An Almost Post Grad Life: Grad School

A huge part of why I originally started this blog was for the intended purpose of others to be able to share their thoughts and experiences associated with post-grad life, not just my own.

I’ve recently been collecting statements, anecdotes and opinions of other 20somethings floating around adulthood to showcase how even though we all live different lives, the similarities we face as millennials are startlingly similar.

I selected people based on different demographics including age, sex, employment, fields of study, line of work and geographical region. This post will be the first of many in a mini series and I’m excited to share with all of you my findings as well as my thoughts! Enjoy.


Jill is currently a Speech Pathology Graduate student at The University of Pittsburgh with only three short months until graduation. When reflecting on her time in grad school, as well as undergrad, she came to a bizarre realization that once she completes this degree, she’ll have spent a total of twenty years as a student. She says, “it’s exciting but also very daunting to think about finally entering the real world.”

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A question I posed to all of my participants surrounds the idea of identifying what continually stresses them out, both personally and professionally. For Jill, she thinks that “there is always still a part of me that feels I need to prove that I deserve to be in the same place as my classmates, and that I am smart and good at what we are all there to do.” She continues to land on a point that I think is an important for anyone, not only students, which is that of “it’s hard to keep reminding myself that as a student, I can and will make mistakes.” No one is perfect, though we often try to be, it’s impossible.

Another thing, that I can very much relate to, that stresses her out is the dating life. As you may have read in my previous post, being in single has its ups and downs. Jill comments, “Dating  can and should be fun and exciting, but anyone who’s been where I have knows that’s not always the case.”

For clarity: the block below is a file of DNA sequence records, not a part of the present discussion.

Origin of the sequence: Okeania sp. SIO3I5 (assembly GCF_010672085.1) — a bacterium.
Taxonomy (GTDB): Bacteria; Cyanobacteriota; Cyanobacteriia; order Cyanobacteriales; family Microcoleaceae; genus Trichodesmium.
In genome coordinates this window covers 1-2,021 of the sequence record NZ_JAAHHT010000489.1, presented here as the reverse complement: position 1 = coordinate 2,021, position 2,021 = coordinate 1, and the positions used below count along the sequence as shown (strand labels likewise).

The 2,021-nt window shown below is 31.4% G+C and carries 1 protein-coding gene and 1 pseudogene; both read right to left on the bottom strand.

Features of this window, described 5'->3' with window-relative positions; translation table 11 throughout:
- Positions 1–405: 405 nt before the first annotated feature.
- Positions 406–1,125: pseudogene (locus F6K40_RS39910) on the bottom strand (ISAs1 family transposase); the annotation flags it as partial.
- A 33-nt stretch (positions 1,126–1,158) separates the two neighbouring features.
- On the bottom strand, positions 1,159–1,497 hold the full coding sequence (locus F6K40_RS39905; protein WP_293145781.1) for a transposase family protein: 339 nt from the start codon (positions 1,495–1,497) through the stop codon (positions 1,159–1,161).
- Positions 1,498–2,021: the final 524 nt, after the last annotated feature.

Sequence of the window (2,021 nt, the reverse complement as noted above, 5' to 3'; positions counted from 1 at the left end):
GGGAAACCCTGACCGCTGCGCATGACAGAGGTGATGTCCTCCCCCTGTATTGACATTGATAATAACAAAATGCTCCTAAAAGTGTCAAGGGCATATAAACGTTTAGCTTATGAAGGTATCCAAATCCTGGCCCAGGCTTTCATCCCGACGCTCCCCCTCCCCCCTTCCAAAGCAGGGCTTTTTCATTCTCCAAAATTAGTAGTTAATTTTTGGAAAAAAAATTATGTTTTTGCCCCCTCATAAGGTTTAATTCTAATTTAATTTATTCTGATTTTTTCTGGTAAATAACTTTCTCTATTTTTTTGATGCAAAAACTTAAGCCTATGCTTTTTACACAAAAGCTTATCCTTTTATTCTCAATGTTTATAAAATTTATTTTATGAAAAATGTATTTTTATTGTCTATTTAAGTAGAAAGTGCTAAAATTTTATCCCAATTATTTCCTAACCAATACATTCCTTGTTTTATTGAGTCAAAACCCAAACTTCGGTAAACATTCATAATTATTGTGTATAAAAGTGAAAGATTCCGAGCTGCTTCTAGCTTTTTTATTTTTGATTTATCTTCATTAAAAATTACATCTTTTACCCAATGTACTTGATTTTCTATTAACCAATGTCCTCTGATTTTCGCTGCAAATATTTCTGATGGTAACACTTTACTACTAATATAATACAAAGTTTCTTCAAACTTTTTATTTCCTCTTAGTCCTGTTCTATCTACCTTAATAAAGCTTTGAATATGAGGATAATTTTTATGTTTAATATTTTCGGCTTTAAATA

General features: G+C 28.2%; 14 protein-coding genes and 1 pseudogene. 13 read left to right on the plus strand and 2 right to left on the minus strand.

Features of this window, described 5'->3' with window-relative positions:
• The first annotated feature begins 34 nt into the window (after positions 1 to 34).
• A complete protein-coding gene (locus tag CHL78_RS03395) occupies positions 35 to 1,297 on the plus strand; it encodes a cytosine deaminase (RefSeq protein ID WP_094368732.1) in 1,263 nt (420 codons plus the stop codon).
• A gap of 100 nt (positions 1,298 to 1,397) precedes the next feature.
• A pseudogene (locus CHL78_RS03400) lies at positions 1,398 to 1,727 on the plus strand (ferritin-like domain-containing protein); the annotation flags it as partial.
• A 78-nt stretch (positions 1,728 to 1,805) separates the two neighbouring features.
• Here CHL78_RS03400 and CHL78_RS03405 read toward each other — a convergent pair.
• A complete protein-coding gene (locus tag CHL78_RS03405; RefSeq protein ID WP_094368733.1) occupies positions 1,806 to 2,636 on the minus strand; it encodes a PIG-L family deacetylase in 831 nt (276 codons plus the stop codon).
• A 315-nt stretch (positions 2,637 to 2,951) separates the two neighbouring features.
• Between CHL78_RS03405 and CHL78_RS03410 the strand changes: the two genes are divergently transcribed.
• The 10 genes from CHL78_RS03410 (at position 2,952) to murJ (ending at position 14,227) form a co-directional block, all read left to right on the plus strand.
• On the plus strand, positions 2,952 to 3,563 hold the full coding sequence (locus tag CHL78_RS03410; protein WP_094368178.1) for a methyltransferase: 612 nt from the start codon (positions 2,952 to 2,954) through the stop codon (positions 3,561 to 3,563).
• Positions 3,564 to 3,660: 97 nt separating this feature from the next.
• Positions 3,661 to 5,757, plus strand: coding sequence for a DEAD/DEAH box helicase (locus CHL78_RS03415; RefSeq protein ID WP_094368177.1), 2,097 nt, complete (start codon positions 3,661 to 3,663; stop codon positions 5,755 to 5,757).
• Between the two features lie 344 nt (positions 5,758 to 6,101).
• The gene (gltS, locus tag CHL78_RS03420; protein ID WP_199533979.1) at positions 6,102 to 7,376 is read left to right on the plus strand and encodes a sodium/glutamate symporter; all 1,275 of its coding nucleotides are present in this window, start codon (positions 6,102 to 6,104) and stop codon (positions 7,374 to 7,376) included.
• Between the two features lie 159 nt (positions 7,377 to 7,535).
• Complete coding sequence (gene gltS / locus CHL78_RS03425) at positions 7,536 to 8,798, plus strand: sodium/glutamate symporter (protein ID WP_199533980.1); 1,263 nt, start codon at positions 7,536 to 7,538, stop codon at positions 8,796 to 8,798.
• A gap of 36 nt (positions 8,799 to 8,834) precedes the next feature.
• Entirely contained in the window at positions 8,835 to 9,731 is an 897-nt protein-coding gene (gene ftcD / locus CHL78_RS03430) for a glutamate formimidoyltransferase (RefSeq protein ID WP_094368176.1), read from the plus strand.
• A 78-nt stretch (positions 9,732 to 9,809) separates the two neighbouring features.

A common theme in most adults lives, primarily those in early adulthood, is the mundane routines we face Monday through Friday. I asked Jill if there are any frustrations she feels are recurring and she plainly states that it’s the repetition of it all; “I go to clinic, go to class, go home, go to bed, and do it all again the next day.” She attributes going out on the weekends with friends as a break from it all and why it’s crucial to do so.

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Although undergrad was only a few short years ago, we often reflect and realize how our thoughts and opinions have changed drastically in that tight time frame. There are definitely things I regret doing and not doing in college, and I’m sure I’m not the only one, and unfortunately since we cannot change the past, maybe we can help those in the future through advice. Jill remarks that her regret is not studying abroad while having the opportunity to, and her reasoning behind it was “I didn’t want to miss a whole semester at college with all my friends” and admittedly adds, “and looking back that was a really young and dumb idea.”

In addition to dishing out advice, Jill also adds “not to stress about getting a job right away. You have your whole life to work and rushing it will just stress you out and you’ll probably end up at a job you don’t even like. If you decide to live at home and don’t get that dream job right away, do not let yourself or other people make you feel like you are any less because of it. We all know how annoying that question of ‘what are you doing now?‘ gets from the insignificant talk that is unfortunately unavoidable.” And I couldn’t agree more.

Finally, I asked Jill to provide quotes that inspire or motivate her and among them, as it fits well with the central theme of my blog, I chose this one to leave here. “Life is 10% what happens to you…and 90% is how you react to it.

Jill concludes by saying, “Do what makes you happy and feel good abut where you are in your life, and not what you feel like you have to do or should be doing compared to or based off of other people’s standards.”

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The Pros and Cons of Being Single in your 20s

With some people, being single sometimes has a negative connotation, and in some situations? Sure, that’s fair. Like when you go home with that creepy/not so hot/desperate guy from the bar because, let’s face it, you’ve been on a dry spell and you’re 4 shots deep. Or you consistently have to RSVP for one to every wedding you’re invited to with a plus one because you’re still not in a serious enough relationship to commit to bring a guest, and the person you’ve been non-exclusive with  has also been non-exclusive with several other people.

BUT, aside from the drawbacks of being single, there are a lot of positive aspects as well. Here’s my list:

PROS:

  • Being more independent